We all recognize a marsh or shallow waters as saturated spaces. Some wetlands, such as the one featured in the photo of the week (above), aren’t as clearly recognizable upon first glance.The Shorepine Bog is an unfamiliar landscape of seemingly dry, uniform golden greens and twisted forms. This bog was found in the Pacific Rim National Park between Uclulet and Tofino and is typical to the BC coast where there are low lying areas and a lot of rainfall.
What is a bog, exactly?
Wetlands receive water in many different ways. Some have input from nearby lakes and streams, while others are fed by groundwater. Bogs are unique in that they do not have access to groundwater that carries nutrients- they are typically fed solely by rainwater. They are not flooded, but normally maintain constant saturation through capillary action (where water is drawn upward from attractive forces…think of a paper towel or paintbrush absorbing water). What this all means is that bogs are nutrient poor. Because there are few nutrients available for plants, the types of shrubs and herbs and other life you see in a bog are specially adapted and unique.
The Shorepine Bog photographed by Thiago Sanna F. Silva features many twisted trees that characterize BC Bogs. This is an illustrative example of why mom always told you to eat your veggies! The trees found in bogs don’t receive the nutrients required to grow large and tall. What we see in this photograph are the gnarly figures of pines that have adapted to difficult living conditions. The most recognizable tree in this image is that of the Shore Pine (Pinus contorta contorta). This particular species has found a niche in being able to withstand harsh environments. Perhaps it evolved this way because this helps to reduce competitor species? (Shore Pine is shade intolerant). The bog may be an old growth forest, but appears to be a series of small shrubs. A Shore Pine found in your local bog may only be a few centimeters in diameter at its trunk, but could be hundreds of years old!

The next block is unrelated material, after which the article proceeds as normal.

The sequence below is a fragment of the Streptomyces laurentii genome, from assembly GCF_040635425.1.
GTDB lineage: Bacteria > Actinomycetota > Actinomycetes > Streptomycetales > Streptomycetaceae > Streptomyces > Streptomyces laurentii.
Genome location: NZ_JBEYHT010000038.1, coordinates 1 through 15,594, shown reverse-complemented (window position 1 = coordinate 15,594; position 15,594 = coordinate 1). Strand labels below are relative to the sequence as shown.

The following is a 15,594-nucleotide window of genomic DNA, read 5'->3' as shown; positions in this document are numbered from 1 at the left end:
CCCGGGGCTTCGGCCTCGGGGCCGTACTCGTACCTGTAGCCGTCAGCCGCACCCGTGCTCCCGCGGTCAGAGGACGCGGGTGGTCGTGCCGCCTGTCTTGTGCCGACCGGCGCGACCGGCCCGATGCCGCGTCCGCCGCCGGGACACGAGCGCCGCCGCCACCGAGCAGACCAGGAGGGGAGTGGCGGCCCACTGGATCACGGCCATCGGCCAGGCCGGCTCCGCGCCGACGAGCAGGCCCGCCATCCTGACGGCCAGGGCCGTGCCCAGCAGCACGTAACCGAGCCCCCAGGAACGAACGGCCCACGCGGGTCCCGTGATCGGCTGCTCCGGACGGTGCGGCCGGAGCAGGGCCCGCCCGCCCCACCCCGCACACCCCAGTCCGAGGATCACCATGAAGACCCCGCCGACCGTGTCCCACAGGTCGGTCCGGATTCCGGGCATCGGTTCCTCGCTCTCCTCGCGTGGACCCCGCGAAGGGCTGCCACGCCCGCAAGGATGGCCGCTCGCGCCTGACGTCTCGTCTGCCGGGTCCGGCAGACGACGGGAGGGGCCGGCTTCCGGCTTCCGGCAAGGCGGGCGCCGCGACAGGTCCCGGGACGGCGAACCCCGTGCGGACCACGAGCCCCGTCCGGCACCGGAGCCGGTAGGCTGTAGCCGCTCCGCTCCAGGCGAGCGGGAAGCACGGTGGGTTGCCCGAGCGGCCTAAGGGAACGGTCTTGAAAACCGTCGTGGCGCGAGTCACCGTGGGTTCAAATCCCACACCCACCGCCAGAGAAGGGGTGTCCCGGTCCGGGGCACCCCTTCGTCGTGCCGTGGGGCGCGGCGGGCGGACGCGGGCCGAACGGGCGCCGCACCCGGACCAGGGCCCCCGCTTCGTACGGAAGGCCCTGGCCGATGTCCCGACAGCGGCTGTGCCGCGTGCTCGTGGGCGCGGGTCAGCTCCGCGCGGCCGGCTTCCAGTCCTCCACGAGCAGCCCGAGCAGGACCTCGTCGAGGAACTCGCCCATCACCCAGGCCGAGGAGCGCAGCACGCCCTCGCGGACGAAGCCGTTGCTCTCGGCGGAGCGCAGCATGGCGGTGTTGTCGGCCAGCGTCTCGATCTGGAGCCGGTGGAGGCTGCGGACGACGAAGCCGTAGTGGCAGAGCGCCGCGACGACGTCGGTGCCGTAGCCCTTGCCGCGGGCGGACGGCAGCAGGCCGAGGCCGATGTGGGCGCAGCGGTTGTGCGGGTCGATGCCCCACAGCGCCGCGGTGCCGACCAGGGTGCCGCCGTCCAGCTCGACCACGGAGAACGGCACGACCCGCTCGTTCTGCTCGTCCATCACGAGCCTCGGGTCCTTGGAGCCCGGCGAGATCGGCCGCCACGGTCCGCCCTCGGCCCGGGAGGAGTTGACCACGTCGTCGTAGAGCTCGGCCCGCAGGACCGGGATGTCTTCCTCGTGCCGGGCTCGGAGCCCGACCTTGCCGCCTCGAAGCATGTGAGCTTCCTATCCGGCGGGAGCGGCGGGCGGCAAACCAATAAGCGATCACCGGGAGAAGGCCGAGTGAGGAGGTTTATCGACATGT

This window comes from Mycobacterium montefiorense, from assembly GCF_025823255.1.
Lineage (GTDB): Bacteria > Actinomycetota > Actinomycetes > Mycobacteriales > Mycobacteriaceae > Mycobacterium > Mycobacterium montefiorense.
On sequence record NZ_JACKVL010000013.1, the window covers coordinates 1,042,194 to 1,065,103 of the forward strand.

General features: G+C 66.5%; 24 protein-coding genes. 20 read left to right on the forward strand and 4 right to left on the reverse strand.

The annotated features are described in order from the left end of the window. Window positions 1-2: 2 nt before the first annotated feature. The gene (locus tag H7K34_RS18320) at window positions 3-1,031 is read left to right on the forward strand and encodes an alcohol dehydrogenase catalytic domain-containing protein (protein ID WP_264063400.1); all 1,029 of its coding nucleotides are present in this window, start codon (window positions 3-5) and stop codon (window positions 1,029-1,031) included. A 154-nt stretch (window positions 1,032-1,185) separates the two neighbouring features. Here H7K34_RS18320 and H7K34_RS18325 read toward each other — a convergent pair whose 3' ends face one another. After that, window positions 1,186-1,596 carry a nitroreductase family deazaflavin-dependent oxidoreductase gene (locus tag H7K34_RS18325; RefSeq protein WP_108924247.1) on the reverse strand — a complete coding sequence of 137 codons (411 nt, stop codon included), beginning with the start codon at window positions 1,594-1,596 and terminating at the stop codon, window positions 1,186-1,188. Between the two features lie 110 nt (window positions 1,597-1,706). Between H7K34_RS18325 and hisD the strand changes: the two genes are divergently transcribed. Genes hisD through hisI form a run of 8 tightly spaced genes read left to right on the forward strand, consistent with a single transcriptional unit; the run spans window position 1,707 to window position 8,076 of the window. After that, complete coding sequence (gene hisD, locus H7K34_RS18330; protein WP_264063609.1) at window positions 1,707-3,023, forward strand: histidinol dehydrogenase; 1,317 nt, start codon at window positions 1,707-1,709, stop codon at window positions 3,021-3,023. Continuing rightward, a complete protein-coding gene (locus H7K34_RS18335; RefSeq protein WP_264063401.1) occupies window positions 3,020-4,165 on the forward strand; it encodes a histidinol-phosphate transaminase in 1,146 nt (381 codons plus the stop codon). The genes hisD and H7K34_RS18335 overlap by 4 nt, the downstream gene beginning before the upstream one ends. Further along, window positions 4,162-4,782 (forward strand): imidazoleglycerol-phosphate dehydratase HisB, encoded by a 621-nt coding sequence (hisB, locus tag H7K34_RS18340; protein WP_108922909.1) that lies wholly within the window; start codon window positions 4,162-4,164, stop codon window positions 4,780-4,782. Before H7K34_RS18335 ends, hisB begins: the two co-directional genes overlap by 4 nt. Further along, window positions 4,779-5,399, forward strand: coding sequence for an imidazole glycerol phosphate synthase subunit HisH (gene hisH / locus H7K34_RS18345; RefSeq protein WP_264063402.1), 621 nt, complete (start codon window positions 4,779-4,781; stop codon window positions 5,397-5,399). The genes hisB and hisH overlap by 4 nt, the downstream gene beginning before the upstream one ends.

Why is this malnourished tree of importance?
The Shore pine supports communities of small rodents which eat the seeds, and provide nesting habitat for a variety of birds including Yellow Legs (Alaska). The cambium is also consumed by Porcupines. People have used this tree as medicine, food and fuel. First Nations have used the pitch to treat open sores and chewed the buds for sore throats. As the tree grows in nutrient poor, saturated grounds, it has also been used to stabilize soils.